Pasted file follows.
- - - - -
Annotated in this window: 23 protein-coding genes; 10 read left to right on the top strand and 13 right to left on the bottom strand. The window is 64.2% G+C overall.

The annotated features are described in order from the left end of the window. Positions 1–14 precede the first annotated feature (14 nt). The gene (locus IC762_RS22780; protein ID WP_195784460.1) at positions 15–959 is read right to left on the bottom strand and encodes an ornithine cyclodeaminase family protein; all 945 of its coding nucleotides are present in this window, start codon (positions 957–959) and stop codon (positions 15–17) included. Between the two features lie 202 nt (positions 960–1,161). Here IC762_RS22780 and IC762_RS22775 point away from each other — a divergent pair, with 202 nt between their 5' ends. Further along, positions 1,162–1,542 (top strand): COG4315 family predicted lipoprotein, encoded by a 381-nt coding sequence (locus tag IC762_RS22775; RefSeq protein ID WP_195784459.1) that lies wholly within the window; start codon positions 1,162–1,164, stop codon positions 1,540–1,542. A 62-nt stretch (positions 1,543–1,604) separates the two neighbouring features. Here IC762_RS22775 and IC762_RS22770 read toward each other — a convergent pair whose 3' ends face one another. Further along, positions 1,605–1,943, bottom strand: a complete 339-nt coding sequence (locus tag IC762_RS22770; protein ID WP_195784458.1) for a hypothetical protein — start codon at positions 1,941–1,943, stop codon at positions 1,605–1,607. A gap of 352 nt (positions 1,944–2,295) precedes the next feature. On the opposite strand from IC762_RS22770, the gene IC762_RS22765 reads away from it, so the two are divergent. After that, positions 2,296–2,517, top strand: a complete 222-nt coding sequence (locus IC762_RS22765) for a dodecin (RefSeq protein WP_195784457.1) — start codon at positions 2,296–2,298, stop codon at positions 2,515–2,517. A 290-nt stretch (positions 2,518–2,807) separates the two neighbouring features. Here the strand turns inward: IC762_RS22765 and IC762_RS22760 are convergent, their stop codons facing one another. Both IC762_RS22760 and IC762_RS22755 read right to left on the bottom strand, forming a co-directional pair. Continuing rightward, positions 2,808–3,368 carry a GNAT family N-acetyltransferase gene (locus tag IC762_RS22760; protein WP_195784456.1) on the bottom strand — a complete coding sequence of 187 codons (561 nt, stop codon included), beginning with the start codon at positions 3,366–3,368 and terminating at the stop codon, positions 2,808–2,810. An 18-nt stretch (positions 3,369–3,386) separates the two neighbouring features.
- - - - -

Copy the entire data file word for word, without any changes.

Annotated in this window: 23 protein-coding genes; 10 read left to right on the top strand and 13 right to left on the bottom strand. The window is 64.2% G+C overall.

The annotated features are described in order from the left end of the window. Positions 1–14 precede the first annotated feature (14 nt). The gene (locus IC762_RS22780; protein ID WP_195784460.1) at positions 15–959 is read right to left on the bottom strand and encodes an ornithine cyclodeaminase family protein; all 945 of its coding nucleotides are present in this window, start codon (positions 957–959) and stop codon (positions 15–17) included. Between the two features lie 202 nt (positions 960–1,161). Here IC762_RS22780 and IC762_RS22775 point away from each other — a divergent pair, with 202 nt between their 5' ends. Further along, positions 1,162–1,542 (top strand): COG4315 family predicted lipoprotein, encoded by a 381-nt coding sequence (locus tag IC762_RS22775; RefSeq protein ID WP_195784459.1) that lies wholly within the window; start codon positions 1,162–1,164, stop codon positions 1,540–1,542. A 62-nt stretch (positions 1,543–1,604) separates the two neighbouring features. Here IC762_RS22775 and IC762_RS22770 read toward each other — a convergent pair whose 3' ends face one another. Further along, positions 1,605–1,943, bottom strand: a complete 339-nt coding sequence (locus tag IC762_RS22770; protein ID WP_195784458.1) for a hypothetical protein — start codon at positions 1,941–1,943, stop codon at positions 1,605–1,607. A gap of 352 nt (positions 1,944–2,295) precedes the next feature. On the opposite strand from IC762_RS22770, the gene IC762_RS22765 reads away from it, so the two are divergent. After that, positions 2,296–2,517, top strand: a complete 222-nt coding sequence (locus IC762_RS22765) for a dodecin (RefSeq protein WP_195784457.1) — start codon at positions 2,296–2,298, stop codon at positions 2,515–2,517. A 290-nt stretch (positions 2,518–2,807) separates the two neighbouring features. Here the strand turns inward: IC762_RS22765 and IC762_RS22760 are convergent, their stop codons facing one another. Both IC762_RS22760 and IC762_RS22755 read right to left on the bottom strand, forming a co-directional pair. Continuing rightward, positions 2,808–3,368 carry a GNAT family N-acetyltransferase gene (locus tag IC762_RS22760; protein WP_195784456.1) on the bottom strand — a complete coding sequence of 187 codons (561 nt, stop codon included), beginning with the start codon at positions 3,366–3,368 and terminating at the stop codon, positions 2,808–2,810. An 18-nt stretch (positions 3,369–3,386) separates the two neighbouring features.